But seriously... if he loses, the self-proclaimed 'Technoking of Tesla' could end up paying over $2 billion.
Testifying in a trial in connection with electric carmaker Tesla’s controversial acquisition of SolarCity in 2016, the company’s CEO Elon Musk on July 12 defended himself in the Delaware courthouse by arguing that there was no controlling pressure on the board for the deal.
Musk and his fellow Tesla board members have been sued by shareholders who alleged that the 2016 deal amounted to a SolarCity bailout, depleting the finances of the e-vehicle company. Musk opted to take the fight to court, while the Tesla board members settled the lawsuit in late 2020 for $60 million.
Musk, appearing in the Delaware Chancery court, said the acquisition did not amount to a bailout and that he did not put pressure on his fellow board members.
“Since it was a stock-for-stock transaction and I owned almost exactly the same percentage of both, there was no financial gain,” Musk told his attorney, adding he did not control the appointment, removal or compensation of the board members.
According to CNBC, Musk’s testimony reportedly marks the beginning of a two-week trial. The testimony began around 9.20 am Eastern Time (ET) with questioning by his attorney for an hour before the cross-examination started.
The trial will address the question if Musk acted in the best interests of Tesla’s shareholders or was just making and urging decisions primarily to benefit himself, his family and his other companies like SpaceX.
If Musk loses, he could end up paying over $2 billion in the case known as a shareholder derivative action. If the plaintiffs win, proceeds may go to Tesla, not the stakeholders who brought the suit, as it is filed by investors on behalf of a corporation, rather than individuals or funds.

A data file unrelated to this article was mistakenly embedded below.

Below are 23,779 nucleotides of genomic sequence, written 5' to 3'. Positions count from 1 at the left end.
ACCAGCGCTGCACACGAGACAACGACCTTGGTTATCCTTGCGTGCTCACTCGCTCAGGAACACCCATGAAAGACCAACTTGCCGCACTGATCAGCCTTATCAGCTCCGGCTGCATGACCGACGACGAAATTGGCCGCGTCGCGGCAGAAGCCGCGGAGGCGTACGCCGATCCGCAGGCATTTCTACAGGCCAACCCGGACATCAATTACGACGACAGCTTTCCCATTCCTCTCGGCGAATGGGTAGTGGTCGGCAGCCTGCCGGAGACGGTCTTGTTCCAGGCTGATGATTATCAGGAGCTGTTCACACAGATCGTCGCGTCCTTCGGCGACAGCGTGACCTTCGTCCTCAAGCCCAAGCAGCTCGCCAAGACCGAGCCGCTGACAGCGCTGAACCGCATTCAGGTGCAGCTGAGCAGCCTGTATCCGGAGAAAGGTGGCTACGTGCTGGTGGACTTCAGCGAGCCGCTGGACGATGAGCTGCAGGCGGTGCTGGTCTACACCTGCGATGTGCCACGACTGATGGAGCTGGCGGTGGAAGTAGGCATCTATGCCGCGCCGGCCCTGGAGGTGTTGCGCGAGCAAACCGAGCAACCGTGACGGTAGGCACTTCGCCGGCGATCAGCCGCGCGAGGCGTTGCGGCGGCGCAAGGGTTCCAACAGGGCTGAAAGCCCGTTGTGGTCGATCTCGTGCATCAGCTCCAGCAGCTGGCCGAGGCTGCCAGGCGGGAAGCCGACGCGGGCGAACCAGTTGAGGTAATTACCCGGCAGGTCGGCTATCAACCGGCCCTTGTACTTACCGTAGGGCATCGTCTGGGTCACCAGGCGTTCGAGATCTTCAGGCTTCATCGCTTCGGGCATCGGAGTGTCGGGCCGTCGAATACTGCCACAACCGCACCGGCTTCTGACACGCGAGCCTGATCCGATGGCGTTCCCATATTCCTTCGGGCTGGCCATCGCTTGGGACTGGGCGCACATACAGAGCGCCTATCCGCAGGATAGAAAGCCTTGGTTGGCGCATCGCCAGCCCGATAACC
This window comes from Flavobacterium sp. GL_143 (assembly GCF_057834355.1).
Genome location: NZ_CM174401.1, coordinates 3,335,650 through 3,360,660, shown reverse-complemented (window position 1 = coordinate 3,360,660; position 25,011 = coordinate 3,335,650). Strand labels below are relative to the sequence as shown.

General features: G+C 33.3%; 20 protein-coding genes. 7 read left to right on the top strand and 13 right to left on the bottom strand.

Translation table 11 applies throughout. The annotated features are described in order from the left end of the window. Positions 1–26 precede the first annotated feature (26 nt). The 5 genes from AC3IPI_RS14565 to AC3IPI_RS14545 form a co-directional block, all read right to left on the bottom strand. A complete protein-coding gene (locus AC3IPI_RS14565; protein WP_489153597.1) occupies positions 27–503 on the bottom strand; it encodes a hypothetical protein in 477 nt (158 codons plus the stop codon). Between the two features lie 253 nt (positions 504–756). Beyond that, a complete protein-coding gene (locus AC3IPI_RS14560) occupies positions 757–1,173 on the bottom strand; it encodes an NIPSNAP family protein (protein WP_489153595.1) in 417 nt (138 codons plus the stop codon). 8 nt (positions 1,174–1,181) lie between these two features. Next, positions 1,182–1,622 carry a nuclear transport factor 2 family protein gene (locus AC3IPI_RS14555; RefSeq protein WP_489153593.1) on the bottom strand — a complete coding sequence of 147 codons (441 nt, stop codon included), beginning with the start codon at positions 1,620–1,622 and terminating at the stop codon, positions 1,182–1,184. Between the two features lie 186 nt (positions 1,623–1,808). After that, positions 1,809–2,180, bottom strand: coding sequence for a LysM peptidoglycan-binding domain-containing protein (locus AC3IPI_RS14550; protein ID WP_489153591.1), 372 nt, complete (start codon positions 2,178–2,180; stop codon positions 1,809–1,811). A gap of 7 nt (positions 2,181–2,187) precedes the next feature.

Continuing with his testimony, Musk said he did not even want to be in control of the company.
"I tried very hard not to be the CEO of Tesla... I don’t like being the boss of anyone," he said, however, adding the electric vehicle maker would "die" if he wasn't the CEO.
Musk added that the SolarCity deal was part of his "master plan," which he had written in 2006 to accelerate the advent of sustainable energy.
Humour, Musk Style
As the shareholders’ attorney, Randy Baron, pointed towards Musk’s self-appointment as the ‘Technoking of Tesla,’ the CEO’s much-talked-about sense of humour came to the fore.
He called the title a joke and said, "I think I'm funny… I do have a sense of humour." He added that entertaining people with “jokes” like this would encourage the press to write stories about them and they will not have to spend on advertising.
Musk pointed out that Zach Kirkhorn, Tesla’s Chief Financial Officer, had also been given a new title, ‘Master of Coin,’ arguing it generated free press, which was good for the company.
The two also sparred over the length of Musk’s replies, with Baron calling them unnecessarily extended anecdotes. This as Musk avoided answering in yes or no, saying such answers would be incomplete.
After a one-hour lunch recess, Baron questioned him about SolarCity’s finances. Musk argued that SolarCity would have been able to raise capital even if it had not been acquired by Tesla.
The lawsuit has been filed by a union of pension funds and asset managers, alleging that the CEO influenced the Tesla board of directors to deplete the company's assets with the $2.6- billion all-stock deal for SolarCity.
At the time, Musk owned roughly 22 percent stake in both Tesla and SolarCity, founded by his cousins. Some Tesla shareholders alleged that the deal was aimed at bailing out Musk's investment in the solar panel company.
(Edited by : Shoma Bhattacharjee)
First Published: IST